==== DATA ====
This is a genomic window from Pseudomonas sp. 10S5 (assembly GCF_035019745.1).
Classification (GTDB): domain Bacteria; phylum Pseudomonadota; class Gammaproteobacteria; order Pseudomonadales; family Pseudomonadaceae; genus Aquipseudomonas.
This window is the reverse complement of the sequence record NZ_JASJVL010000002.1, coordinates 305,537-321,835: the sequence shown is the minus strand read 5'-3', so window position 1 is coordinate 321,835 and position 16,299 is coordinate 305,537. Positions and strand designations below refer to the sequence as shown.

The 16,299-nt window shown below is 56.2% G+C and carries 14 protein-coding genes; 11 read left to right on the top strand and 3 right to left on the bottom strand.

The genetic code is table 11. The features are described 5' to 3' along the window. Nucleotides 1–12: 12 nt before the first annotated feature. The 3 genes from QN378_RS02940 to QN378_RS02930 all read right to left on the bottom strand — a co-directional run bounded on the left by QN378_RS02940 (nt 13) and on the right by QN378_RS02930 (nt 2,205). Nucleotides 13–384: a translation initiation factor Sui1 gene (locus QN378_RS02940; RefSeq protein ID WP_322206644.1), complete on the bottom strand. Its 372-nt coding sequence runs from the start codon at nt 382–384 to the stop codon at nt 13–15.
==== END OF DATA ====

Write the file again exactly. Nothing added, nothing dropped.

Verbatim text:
This is a genomic window from Pseudomonas sp. 10S5 (assembly GCF_035019745.1).
Classification (GTDB): domain Bacteria; phylum Pseudomonadota; class Gammaproteobacteria; order Pseudomonadales; family Pseudomonadaceae; genus Aquipseudomonas.
This window is the reverse complement of the sequence record NZ_JASJVL010000002.1, coordinates 305,537-321,835: the sequence shown is the minus strand read 5'-3', so window position 1 is coordinate 321,835 and position 16,299 is coordinate 305,537. Positions and strand designations below refer to the sequence as shown.

The 16,299-nt window shown below is 56.2% G+C and carries 14 protein-coding genes; 11 read left to right on the top strand and 3 right to left on the bottom strand.

The genetic code is table 11. The features are described 5' to 3' along the window. Nucleotides 1–12: 12 nt before the first annotated feature. The 3 genes from QN378_RS02940 to QN378_RS02930 all read right to left on the bottom strand — a co-directional run bounded on the left by QN378_RS02940 (nt 13) and on the right by QN378_RS02930 (nt 2,205). Nucleotides 13–384: a translation initiation factor Sui1 gene (locus QN378_RS02940; RefSeq protein ID WP_322206644.1), complete on the bottom strand. Its 372-nt coding sequence runs from the start codon at nt 382–384 to the stop codon at nt 13–15.